An annual charge will come into effect on 1 April 2013 and will generally be payable at the start of the period of account, ie by 15 April of each year. It is proposed that the charge will operate on a pro rata basis so that if the property is sold during the year a repayment of part of the charge can be claimed.

A special tax return will be required each year for each relevant dwelling within the charge owned by the non-natural person. The return must include information on the property: its address, Land Registry title, details of the ‘beneficial owners’ of the property and their address if different from the property address. We do not yet know whether this will require simply details of, say, the company which owns the property or whether HMRC will need to be informed of the ultimate beneficial owners, for example, details of the shareholders or, if the company is held by a trust, details of that trust.

The levels of the annual charge will be set at £15,000 pa for properties valued at between £2-5 million; £35,000 for properties valued at between £5-10 million; £70,000 for properties valued at between £10-20 million; rising to £140,000 for properties worth more than £20 million. The annual charge will be indexed to the Consumer Price Index (CPI) and increased in April each year based on the CPI of the previous September. This will commence from the second year of charge (namely 1 April 2014).

Introducing an annual charge on capital values means that the UK now has its first form of wealth tax (a form of tax found in many European jurisdictions including France and Spain).

Valuation issues will be key for properties already in such structures, particularly for those on the cusp of the different band levels. The valuation required for the first year of the charge will be the market value of the residential property on 1 April 2012 for properties already in an envelope structure, or the acquisition value if acquired after that date. Properties retained in these structures will have to be revalued every five years, so a further valuation will not be required until 1 April 2017. Owners of properties which were bought for less than £2 million will need to consider the current value of the property and if the value is approaching the £2 million mark may need to obtain a professional valuation to protect themselves. A reminder should also be set to ensure that the position is reviewed in April 2017 if the property is still owned at that time.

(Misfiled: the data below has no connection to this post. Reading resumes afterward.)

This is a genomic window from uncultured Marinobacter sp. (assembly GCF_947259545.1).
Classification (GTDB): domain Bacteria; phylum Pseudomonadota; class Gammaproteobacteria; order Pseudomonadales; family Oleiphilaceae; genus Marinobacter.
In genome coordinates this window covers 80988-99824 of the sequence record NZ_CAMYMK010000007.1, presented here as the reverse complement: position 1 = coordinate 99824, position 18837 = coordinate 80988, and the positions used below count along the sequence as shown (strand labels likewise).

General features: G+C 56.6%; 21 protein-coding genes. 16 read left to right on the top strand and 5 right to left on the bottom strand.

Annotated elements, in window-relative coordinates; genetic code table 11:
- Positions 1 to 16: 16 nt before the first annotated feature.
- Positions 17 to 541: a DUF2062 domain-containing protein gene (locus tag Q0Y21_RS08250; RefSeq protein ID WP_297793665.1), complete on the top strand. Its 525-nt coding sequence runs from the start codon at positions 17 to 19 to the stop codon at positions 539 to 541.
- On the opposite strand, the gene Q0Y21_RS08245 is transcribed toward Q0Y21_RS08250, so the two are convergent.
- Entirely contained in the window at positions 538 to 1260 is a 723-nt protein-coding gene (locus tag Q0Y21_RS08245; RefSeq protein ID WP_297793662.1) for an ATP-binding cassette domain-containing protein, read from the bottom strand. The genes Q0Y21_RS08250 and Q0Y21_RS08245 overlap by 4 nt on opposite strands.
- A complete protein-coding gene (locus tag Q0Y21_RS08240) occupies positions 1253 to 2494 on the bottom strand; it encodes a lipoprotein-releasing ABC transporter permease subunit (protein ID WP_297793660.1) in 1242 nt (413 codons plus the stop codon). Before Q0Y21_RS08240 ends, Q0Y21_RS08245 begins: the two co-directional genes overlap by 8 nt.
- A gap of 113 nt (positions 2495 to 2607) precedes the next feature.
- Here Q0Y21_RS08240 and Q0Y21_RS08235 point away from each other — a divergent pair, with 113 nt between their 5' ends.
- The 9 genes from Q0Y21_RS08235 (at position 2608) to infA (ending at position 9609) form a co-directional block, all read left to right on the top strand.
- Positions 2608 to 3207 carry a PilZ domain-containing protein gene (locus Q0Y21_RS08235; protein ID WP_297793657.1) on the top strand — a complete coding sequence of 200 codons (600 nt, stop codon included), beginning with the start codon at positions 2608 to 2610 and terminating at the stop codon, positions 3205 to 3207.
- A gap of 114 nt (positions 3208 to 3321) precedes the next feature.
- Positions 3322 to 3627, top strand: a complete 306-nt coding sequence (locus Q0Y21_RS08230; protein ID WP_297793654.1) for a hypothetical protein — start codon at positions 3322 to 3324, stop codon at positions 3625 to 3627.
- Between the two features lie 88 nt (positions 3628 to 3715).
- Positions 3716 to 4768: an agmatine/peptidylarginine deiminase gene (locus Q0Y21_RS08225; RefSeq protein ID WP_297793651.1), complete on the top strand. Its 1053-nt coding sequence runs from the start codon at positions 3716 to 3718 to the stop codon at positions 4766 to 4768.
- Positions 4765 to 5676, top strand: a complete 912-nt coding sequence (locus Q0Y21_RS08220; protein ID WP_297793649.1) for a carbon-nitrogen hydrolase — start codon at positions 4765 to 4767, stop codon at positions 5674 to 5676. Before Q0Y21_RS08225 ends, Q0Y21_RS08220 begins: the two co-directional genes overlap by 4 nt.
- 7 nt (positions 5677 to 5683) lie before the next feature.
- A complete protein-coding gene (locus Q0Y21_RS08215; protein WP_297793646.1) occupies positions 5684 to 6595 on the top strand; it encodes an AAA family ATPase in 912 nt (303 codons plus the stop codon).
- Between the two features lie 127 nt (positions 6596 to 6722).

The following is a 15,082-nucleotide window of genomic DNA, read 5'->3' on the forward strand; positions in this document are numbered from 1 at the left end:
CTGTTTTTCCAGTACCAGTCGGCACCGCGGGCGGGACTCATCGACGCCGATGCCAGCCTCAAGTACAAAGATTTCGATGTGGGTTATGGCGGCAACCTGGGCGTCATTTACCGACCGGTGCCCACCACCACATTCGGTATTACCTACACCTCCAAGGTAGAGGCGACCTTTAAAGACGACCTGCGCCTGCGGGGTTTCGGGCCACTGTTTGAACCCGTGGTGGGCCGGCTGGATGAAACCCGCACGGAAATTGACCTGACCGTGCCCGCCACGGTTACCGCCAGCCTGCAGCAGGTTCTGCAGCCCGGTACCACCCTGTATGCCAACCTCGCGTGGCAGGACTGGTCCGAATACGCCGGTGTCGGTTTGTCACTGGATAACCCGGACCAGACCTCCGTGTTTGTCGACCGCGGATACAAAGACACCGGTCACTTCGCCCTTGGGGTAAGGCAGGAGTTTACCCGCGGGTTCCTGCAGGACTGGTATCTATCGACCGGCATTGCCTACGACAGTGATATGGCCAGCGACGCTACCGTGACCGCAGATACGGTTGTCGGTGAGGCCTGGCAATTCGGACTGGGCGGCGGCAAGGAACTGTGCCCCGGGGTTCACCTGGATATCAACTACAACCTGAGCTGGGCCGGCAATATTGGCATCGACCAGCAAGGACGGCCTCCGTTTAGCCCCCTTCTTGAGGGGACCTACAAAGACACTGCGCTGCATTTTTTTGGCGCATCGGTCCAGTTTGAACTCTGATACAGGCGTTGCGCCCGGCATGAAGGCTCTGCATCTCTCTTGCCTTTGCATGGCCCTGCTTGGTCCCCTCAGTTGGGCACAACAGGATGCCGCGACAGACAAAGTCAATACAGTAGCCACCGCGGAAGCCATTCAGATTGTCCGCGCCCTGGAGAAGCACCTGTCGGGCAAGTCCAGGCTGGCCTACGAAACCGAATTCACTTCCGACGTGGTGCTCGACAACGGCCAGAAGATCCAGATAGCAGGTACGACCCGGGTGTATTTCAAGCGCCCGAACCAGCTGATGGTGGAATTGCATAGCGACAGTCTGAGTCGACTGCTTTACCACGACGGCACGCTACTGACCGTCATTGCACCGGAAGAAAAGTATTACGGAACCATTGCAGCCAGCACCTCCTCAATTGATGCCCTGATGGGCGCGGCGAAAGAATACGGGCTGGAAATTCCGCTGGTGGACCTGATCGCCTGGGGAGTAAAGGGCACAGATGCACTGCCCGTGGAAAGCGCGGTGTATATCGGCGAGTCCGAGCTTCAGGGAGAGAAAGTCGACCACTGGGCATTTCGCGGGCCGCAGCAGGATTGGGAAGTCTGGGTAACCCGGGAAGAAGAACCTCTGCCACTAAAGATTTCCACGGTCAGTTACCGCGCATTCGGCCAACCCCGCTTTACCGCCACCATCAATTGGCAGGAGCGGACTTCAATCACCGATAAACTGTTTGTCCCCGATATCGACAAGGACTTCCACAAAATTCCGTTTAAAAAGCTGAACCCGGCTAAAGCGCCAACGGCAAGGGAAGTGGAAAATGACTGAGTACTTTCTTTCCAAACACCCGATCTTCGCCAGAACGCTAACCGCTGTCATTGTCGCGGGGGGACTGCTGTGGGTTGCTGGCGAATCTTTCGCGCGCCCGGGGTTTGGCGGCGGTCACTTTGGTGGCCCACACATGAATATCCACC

The proposal is for CGT to be extended to certain non-natural persons who are not resident in the UK for tax purposes. Nonnatural persons who are resident in the UK are already subject to tax on gains realised on the sale of residential property, either CGT or corporation tax on capital gains.


The Consultation Document notes that to support the annual charge the categories of non-natural person to whom the CGT regime will be extended will ‘necessarily have to include those categories that are subject to the annual charge’ and asks what further categories might be included. From this one might infer that the starting point would be that offshore trusts, including those with corporate trustees, would be excluded. However, it is clear that the Government is expecting to extend the new CGT charge to apply to offshore trusts which hold relevant residential property, and indeed the opportunities for avoidance if trusts were not included under this head of charge are obvious.

Current CGT avoidance legislation already ensures that gains accruing to certain non-resident trusts can effectively be charged to CGT, for example by virtue of the rules under which settlors or beneficiaries of non-resident trusts can be charged to tax on gains accruing to the trustees (sections 86 and 87 Taxation of Chargeable Gains Act 1992). The Consultation Document acknowledges that the interaction between the new rules and provisions such as these will have to be considered carefully to avoid ‘unnecessary complexity’ and ‘ensure a sensible prioritisation of charging provisions’.

Section 87 was heavily revised as recently as 2008, and it will be interesting to see how the more detailed proposals will accommodate the Government’s pre-existing commitment that there will be no further substantive changes to the taxation of non-UK resident non-domiciliaries (non-doms) during the remainder of this Parliament.